Ag Secretary Tom Vilsack wants farmers and ranchers to stop being reactive to "wedge issues," such as opposition to proposed regulation, and adopt a "proactive" and "progressive" message about agriculture.
Speaking at last week's Farm Journal Forum, Vilsack noted that rural America is far less politically relevant than was once the case. He accurately observed that, like most Americans, most members of Congress don't understand why certain issues are so important to the farm and ranch community.
While rural America has lost a lot of its political clout, farmers and ranchers remain extremely relevant in modern-day America -- especially around meal time.
Ag and rural interests need to do a better job both in explaining themselves to customers far removed from the land and in exploiting new economic opportunities that present themselves. We agree agriculture needs to build some political alliances with urban and suburban legislators.
We think he was off target, however, in criticizing ag's fear of regulation.
"I can't tell you how frustrating it's been to hear the conversation that we've had for the last couple years about regulations," he said in reference to proposals on dust and child labor, "regulations that either didn't exist, weren't going to exist, or that were taken care of."
Vilsack wants farmers to stop wasting political capital on legislative efforts to preemptively prohibit the USDA, Environmental Protection Agency and the Labor and Interior departments from regulating you.
It is true that the EPA never formally proposed dust rules that would have impacted farming operations, but it was having conversations with ag stakeholders about the potential impacts of such rules when the hue and cry was raised. Vilsack himself took the possibility seriously enough to meet with EPA administrator Lisa Jackson to voice his concerns.
And there's no doubt the Labor Department was well down the path to proposing regulations that would have prevented teens from working on their parents' farms and ranches. It made no secret about its intentions.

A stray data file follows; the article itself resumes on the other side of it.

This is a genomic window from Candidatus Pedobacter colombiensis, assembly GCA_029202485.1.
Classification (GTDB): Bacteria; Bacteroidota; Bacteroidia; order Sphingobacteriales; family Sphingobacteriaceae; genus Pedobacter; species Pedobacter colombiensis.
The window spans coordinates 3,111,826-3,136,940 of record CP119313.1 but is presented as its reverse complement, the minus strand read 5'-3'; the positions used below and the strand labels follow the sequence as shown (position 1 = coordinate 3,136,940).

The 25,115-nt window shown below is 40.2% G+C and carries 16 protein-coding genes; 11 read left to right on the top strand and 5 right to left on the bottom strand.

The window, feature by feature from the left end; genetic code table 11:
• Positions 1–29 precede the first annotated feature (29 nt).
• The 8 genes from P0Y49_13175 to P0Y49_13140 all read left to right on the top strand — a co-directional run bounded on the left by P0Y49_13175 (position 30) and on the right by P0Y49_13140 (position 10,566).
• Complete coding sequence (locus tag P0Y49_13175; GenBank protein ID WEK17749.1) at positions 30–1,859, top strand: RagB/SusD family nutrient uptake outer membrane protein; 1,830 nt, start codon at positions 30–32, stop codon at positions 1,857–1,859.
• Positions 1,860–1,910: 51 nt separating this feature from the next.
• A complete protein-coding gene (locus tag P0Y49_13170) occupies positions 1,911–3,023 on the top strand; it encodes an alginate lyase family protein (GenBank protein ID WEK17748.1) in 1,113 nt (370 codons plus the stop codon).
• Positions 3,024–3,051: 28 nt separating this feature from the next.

In September 2011 it said it wanted to put farm child labor laws on par with other workplaces. The rules would have forever changed what it meant to grow up on a farm and ended employment opportunities for young people in rural areas.
The department backed off, and the administration promised to refrain from such restrictions while President Barack Obama is in office, only after the ag community and a bipartisan group of farm state legislators raised hell.
Vilsack would have us believe that these were nothing but the product of House Republicans' imagination. Really?
These and a host of other proposals were seriously discussed, and failed to become policy, or were radically changed, because the administration feared their impact on electoral politics, not because the regulators thought better of their plans. In a second term we expect little of the same restraint.
Farmers and ranchers need not apologize for looking out after their own interests. It's becoming increasingly clear there are few people in the administration pressing their case.